Jump to ContentJump to Main Navigation
Muslims in BritainRace, Place and Identities$
Users without a subscription are not able to see the full content.

Peter Hopkins and Richard Gale

Print publication date: 2009

Print ISBN-13: 9780748625871

Published to Edinburgh Scholarship Online: September 2012

DOI: 10.3366/edinburgh/9780748625871.001.0001

Show Summary Details
Page of

PRINTED FROM EDINBURGH SCHOLARSHIP ONLINE (www.edinburgh.universitypressscholarship.com). (c) Copyright Edinburgh University Press, 2020. All Rights Reserved. An individual user may print out a PDF of a single chapter of a monograph in ESO for personal use.date: 30 May 2020

Holy Places, Contested Spaces: British Pakistani Accounts of Pilgrimage to Makkah and Madinah

Holy Places, Contested Spaces: British Pakistani Accounts of Pilgrimage to Makkah and Madinah

Chapter:
(p.132) Chapter 8 Holy Places, Contested Spaces: British Pakistani Accounts of Pilgrimage to Makkah and Madinah
Source:
Muslims in Britain
Author(s):

Peter Hopkins

Richard Gale

Publisher:
Edinburgh University Press
DOI:10.3366/edinburgh/9780748625871.003.0008

This chapter presents an argument that Muslim identities are increasingly standardised and homogenised in the global postmodern requires significant qualification. In underscoring the significance of ‘being there’, pilgrims strengthened the idea of the holy places as a spiritual homeland and ‘one of the primal scenes of Islam’. The sacrifice of 'id al-'adha, sometimes known as 'id al-kabir (the ‘big’ festival), is the normative culmination of the Hajj. The increasing mobility and prosperity linked with international migration has meant that pilgrimage to Makkah and Madinah has become more affordable, convenient and democratised for Pakistanis in Britain than it was for their ancestors. British Pakistanis report pilgrimage not only as an emotional and testing personal journey from sinfulness to purification but also as a collective return to the mythic homeland of the umma and, ultimately, all monotheistic humanity.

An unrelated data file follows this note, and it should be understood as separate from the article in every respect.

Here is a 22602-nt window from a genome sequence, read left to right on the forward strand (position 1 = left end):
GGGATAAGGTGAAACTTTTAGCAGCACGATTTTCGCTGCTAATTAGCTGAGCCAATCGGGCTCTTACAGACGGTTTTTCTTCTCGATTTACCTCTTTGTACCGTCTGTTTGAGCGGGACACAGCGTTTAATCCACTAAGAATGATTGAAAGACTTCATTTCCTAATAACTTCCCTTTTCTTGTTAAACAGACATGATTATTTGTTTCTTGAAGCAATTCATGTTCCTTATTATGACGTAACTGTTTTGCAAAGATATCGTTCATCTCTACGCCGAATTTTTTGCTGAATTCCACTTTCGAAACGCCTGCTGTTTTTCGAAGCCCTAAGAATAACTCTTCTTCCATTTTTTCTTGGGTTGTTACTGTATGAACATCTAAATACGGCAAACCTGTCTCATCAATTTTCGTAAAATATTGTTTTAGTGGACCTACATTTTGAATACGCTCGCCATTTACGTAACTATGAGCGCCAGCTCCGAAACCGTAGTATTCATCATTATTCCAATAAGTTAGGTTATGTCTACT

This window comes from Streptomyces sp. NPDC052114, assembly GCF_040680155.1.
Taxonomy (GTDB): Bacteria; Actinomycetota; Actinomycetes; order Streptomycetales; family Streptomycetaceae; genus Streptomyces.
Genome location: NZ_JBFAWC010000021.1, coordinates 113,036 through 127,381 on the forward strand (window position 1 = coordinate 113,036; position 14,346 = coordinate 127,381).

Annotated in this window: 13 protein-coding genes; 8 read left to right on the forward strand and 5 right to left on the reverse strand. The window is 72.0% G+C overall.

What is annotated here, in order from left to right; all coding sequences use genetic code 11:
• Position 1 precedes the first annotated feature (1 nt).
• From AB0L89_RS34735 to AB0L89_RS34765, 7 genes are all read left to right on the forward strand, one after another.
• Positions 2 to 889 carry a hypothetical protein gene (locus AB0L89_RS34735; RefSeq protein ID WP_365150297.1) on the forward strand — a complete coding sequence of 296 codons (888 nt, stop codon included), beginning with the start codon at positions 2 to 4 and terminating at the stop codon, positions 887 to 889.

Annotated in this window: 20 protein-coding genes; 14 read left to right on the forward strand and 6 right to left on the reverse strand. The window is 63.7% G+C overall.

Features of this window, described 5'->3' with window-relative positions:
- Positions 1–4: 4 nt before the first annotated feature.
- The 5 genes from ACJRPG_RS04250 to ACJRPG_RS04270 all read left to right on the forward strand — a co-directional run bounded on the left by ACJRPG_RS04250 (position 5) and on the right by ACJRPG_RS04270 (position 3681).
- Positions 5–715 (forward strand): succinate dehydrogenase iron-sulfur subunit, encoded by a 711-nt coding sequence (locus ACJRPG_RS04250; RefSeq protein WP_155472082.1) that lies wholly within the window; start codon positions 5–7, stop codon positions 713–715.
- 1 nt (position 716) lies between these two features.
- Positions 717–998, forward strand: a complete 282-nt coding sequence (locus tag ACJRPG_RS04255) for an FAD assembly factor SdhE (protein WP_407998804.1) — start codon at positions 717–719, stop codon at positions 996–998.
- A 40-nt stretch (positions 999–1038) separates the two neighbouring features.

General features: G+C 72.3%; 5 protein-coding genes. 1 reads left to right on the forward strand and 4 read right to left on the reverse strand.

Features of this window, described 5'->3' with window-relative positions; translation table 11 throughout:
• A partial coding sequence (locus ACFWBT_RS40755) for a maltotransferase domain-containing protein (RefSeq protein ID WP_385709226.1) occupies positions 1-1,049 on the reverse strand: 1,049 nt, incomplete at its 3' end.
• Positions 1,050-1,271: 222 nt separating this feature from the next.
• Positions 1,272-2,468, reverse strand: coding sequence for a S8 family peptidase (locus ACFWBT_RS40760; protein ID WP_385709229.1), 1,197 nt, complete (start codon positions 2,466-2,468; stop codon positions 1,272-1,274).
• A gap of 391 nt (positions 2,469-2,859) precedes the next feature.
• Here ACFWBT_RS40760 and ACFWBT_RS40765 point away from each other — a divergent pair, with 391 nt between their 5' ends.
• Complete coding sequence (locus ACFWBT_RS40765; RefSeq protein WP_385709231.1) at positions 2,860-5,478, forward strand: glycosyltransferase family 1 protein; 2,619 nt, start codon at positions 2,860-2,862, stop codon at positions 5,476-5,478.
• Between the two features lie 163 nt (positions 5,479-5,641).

Keywords:   pilgrims, Muslim identities, British Pakistanis, Islam, pilgrimage, Makkah, Madinah, Britain

Edinburgh Scholarship Online requires a subscription or purchase to access the full text of books within the service. Public users can however freely search the site and view the abstracts and keywords for each book and chapter.

Please, subscribe or login to access full text content.

If you think you should have access to this title, please contact your librarian.

To troubleshoot, please check our FAQs, and if you can't find the answer there, please contact us.